Advice for a Computer Science Major?
Hey! I'm going to be majoring in computer science very soon, and I've received a lot of mixed messages from people- either they're begging me to turn around and never look back because it's awful, or that majoring in this field was the greatest decision of their lives, with very little in between. I obviously am not turning back now, but am still a little nervous. Do you have any small tips and tricks or hacks for me with the major of computer science? #computer-science #computer #technology #computer-engineering
There are many different jobs that you might end up with a CS degree, and many reasons why you might love or hate that job. . Systems administrators typically spend time doing an on-call rotation. They have to do maintenance work when their changes are least-impactful on the business. This often means evening and weekend work. Some people despise this aspect of the sysadmin role. But you get to work with awesome equipment and you get to build cool things.
Some people end up being computer programmers. You have unreasonable deadlines, constantly changing requirements, and the stress of a ridiculous number of new tools and techniques appearing every week. But you get to build cool things.
At the end of the day, if you find that you love building those things, then you're in the right major.
The question I'd pose to you is: Do you love making your computer work? Do you love tinkering around and making your machine do exactly what you want it to do? Do you work on your computer even if you're not doing a class assignment? If you're into programming, do you find yourself using free time to write code? Are you doing your own personal development? Many of the people I've encountered who love their jobs in IT started off with a love of computers and grew up playing with them - changing out components, upgrading them, etc. Other people don't discover computer science until college but then fall in love with CS.
If you have a love for technology, you tend to focus on the good aspects of your job and focus less on the stuff that makes other people call the job awful.
Your career is what YOU turn it into. My brother is a computer science major and he loves it. He worked in research for a couple of years and now he is taking his master again in computer science. Regarding job security, the world is only going to be more dependent on you guys. As long as you enjoy what you do you are going to be fine.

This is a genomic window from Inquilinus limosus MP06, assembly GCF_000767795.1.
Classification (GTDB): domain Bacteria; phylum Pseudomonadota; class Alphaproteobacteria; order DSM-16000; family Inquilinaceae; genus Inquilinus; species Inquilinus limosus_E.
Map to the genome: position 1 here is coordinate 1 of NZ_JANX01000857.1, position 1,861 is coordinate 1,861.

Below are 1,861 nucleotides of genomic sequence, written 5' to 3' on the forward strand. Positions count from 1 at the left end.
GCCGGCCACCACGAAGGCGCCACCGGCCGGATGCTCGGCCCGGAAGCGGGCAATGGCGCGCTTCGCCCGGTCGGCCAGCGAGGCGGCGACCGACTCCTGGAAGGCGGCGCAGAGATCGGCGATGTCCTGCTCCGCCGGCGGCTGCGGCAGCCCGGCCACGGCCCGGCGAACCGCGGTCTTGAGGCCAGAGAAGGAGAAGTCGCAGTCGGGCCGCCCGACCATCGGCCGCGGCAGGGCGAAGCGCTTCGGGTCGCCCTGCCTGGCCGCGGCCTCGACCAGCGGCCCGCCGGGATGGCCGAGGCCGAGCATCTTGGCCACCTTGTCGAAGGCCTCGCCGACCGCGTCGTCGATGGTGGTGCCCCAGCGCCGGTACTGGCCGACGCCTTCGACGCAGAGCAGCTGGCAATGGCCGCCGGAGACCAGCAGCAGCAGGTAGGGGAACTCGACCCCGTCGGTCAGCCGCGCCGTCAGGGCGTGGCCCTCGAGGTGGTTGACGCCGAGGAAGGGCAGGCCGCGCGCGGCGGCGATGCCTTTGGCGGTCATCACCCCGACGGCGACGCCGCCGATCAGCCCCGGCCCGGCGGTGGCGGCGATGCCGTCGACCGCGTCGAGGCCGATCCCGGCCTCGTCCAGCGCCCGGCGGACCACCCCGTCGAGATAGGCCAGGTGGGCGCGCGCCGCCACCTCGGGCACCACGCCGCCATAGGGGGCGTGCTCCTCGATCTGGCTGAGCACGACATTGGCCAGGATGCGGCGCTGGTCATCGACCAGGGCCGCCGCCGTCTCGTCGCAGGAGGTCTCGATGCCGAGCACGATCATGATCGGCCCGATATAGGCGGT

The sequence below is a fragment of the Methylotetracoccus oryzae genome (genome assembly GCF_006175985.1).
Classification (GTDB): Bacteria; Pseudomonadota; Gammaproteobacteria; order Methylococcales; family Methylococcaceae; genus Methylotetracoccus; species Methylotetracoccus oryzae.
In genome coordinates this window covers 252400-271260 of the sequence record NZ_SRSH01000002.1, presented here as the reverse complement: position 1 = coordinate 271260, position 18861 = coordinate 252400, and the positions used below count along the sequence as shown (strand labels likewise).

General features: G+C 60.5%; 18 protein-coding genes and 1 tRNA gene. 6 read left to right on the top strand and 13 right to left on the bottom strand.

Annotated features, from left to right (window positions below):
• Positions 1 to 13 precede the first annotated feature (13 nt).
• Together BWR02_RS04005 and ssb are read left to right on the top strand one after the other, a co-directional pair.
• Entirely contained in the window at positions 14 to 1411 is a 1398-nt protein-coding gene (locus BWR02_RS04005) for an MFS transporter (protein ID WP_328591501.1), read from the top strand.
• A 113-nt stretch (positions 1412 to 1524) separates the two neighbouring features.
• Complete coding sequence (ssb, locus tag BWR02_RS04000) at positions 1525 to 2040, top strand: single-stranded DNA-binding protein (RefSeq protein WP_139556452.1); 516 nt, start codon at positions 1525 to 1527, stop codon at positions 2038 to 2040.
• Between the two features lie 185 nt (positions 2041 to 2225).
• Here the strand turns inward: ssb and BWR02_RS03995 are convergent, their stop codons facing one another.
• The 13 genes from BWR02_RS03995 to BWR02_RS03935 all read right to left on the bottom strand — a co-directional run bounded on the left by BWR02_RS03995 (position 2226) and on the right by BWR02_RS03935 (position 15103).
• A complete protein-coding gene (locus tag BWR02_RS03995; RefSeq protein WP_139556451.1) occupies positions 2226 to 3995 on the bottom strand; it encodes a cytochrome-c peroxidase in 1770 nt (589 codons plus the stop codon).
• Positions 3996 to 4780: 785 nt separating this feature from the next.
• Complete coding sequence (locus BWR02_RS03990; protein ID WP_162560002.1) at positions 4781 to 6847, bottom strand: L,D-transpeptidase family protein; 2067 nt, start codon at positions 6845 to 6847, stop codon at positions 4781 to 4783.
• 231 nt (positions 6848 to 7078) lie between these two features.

Wael is right ! Is it what you really want to do ? If yes, you will be immune to setbacks in the future: because there will be setbacks, like in every other area in business or in your life. It's your ability to pick up the pieces and carrying on that will make the difference. If I have a piece of advice to give you in general, persevere, no matter what. Of course, take the time to weigh the upsides and downsides beforehand, but when you make your decision, trust your instincts.
As for your question specifically, I just replied to your other question regarding the laptop choice: so who do you think will be designing it, repairing it, making programs that work on it....it will be you guys CS Majors.
Another great opportunity for you is that, right now, Computer Science is at a major turning point in technology, with 3 major fields fastly growing: Robotics, Virtual Reality and Big Data. When you will major, there will be a lot of options for you to choose from, specially if you orient yourself in one of those fields.
The latter but not the least, if you have the creative soul, you can just create programs, apps...where you can just express yourself, like a certain Elon Musk (read his biopic), Jack Dorsey or the early life of a certain Mark Zuckerberg ;-)
Best of luck
Agree with all the points above. I'd also add that your major is just your starting point. You'll probably go with many career transitions throughout your life and these are not limited by your major. So don't stress too much about it :)
To give you an example, I majored in Physics. But I was always doing programming on my free time and even got a part time programming job during college. So around graduation time I realized I wanted to pursue CS. I ended up joining Microsoft as a software engineer and have been doing that for the last 18 years (although I now work at Facebook). I haven't touched Physics since, although the math has come in handy.
The job market for software engineers (and CS professionals in general) is really good right now and it's likely to stay that way with the developments in all the areas Ahmed mentions. You just need to figure out what you enjoy doing and don't worry too much if it takes time. I highly recommend doing internships as a way of testing the waters.
Hope this helps, happy to follow up if you have any other questions. If you respond with some specifics about what you like and what you value we might be able to provide more concrete advise.
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